Three battles

To succeed, any political campaign ultimately requires effective political power. All the happy-clappy talk of ‘diversity’ and a ‘broad spectrum of views’ is great. But that describes the movement, not the campaign. The campaign, especially as it nears its end-point, has to be almost dictatorial in character. It has to be focused and single-minded and disciplined. The power of the movement has to be gathered behind the spear-point of an effective political agency. In the arena of British politics, which is where the battle for independence must be fought, this means a political party, and a suitable figurehead.

That’s just the way it is. It’s how politics works. Whether you approve or not is irrelevant. Your attitude to the SNP has to be weighed against your desire to succeed. At some juncture, the entire Yes movement has to get behind Nicola Sturgeon and the SNP. You can scream and stamp your feet and protest until your arse drops off, the realpolitik will not be impressed in the slightest.

We have, in effect, three campaigns to fight. They are not entirely separate. Indeed, they overlap and connect in myriad ways. But one takes priority simply on account of chronology. Before we can win the campaign for independence we must first win the campaign to assert, affirm and defend our right of self-determination. That is key.

The British establishment knows that it cannot defeat the independence movement. Because it cannot defend the existing political union. It is indefensible. So established power must forestall the independence movement. It can do that in a couple of ways. It can eliminate or deny access to effective political power. We see this in the effort to undermine the SNP and delegitimise the democratic institutions (Scottish Parliament) by means of which the party exercises effective political power on behalf of the independence movement. (While also doing the ‘day job’ of running a quietly competent administration.)

Alternatively, the British state may seek to forestall challenges to the integrity of its structures of power, privilege and patronage by manipulating or obstructing the democratic process. We see that in the efforts to deny Scotland’s right of self-determination.

The three campaigns that we must conduct are, in no particular order other than what may be obvious due to the constraints of chronology,

(a) Defend Nicola Sturgeon and the SNP. Partly because we need a political party as the political arm of the independence movement. It’s the only means of exercising effective political power. And partly because Nicola Sturgeon is also the democratically elected First Minister; and the SNP is the democratically elected administration. The office of First Minister doesn’t belong to the incumbent. It belongs to us, the people of Scotland. Likewise, the Scottish Government isn’t owned by the party in office. It’s ours! The First Minister and the Scottish Government answer to the Scottish Parliament. Which is also ours. It is our principal democratic institution.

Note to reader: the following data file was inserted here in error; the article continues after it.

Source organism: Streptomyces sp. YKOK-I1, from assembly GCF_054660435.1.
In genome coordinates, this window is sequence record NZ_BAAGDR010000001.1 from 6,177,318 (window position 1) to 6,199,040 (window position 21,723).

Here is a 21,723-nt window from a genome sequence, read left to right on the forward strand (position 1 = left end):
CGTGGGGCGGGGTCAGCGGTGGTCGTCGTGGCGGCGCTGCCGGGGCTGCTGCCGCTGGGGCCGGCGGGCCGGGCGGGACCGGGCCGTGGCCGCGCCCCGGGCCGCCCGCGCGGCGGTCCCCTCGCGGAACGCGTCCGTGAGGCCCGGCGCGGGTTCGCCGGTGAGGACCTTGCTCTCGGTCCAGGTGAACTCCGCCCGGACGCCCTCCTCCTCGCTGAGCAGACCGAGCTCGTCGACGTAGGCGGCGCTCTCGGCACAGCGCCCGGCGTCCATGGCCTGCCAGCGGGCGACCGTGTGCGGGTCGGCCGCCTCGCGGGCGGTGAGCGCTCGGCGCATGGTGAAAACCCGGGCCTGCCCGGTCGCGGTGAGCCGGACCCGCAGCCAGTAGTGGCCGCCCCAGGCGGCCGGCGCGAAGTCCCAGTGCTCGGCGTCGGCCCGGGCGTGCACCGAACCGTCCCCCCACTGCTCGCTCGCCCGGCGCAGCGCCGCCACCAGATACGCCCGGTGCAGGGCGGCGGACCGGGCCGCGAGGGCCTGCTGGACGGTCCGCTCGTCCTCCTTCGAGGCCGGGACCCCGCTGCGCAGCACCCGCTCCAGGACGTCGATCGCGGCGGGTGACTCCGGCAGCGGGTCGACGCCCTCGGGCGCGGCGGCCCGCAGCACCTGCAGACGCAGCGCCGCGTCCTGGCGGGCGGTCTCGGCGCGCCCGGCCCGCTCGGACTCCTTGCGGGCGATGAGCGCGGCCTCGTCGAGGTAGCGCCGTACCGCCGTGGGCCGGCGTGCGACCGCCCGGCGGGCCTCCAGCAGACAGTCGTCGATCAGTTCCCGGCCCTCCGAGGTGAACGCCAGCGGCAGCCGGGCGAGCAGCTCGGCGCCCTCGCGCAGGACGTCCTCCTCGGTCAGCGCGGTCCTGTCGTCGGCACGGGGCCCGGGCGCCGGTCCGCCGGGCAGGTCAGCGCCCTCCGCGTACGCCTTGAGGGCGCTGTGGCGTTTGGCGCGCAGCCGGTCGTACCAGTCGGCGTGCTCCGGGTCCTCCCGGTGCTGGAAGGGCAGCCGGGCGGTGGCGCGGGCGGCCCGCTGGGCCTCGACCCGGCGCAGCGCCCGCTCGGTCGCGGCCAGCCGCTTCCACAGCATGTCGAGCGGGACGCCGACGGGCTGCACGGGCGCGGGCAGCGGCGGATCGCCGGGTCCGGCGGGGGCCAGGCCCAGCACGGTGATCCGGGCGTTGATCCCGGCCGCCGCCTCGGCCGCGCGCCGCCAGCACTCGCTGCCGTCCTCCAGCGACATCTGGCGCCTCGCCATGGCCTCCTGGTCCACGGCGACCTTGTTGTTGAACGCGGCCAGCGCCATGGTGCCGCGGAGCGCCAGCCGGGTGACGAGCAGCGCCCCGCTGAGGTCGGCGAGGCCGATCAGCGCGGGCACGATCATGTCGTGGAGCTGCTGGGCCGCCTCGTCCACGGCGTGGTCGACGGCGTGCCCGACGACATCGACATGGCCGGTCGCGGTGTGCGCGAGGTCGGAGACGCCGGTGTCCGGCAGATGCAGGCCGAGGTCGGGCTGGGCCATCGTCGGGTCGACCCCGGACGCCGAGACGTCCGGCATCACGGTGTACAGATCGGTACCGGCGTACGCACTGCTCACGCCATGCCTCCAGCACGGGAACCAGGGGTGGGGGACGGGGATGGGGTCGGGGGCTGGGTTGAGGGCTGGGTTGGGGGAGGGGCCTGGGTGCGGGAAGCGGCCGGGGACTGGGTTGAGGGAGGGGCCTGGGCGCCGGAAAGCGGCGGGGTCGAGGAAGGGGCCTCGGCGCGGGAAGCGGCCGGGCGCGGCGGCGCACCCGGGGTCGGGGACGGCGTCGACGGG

The First Minister, the Scottish Government and the Scottish Parliament are only as strong as the people who own them. Whatever differences we may have in terms of policy, we must ALL combine to defend the offices and institutions which embody and implement our democracy.

(b) Defend our right of self-determination. Something which surely should need no explanation. What may need to be stressed, however, is the degree to which this right – more precisely, the ability to exercise the right – is in jeopardy. For the reasons explained above, it is a prime target for established power.

The British state is bent on, not only preventing another independence referendum, but on permanently removing even the possibility of a democratic vote on Scotland’s constitutional status.

(c) Defend the sovereignty of Scotland’s people. because that, and not some contrived economic calculation, is what our campaign is all about. It’s about who decides. It is a contest of two wholly incompatible concepts of democracy. One in which all power lies with a privileged, self-serving, self-perpetuating elite. And one which recognises only the people as the ultimate authority.

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About Peter A Bell

Thinker. Listener. Talker. Reader. Writer. No attitude immutable. No conclusion final. No opinion humble. Lifelong campaigner for the restoration of Scotland's independence.
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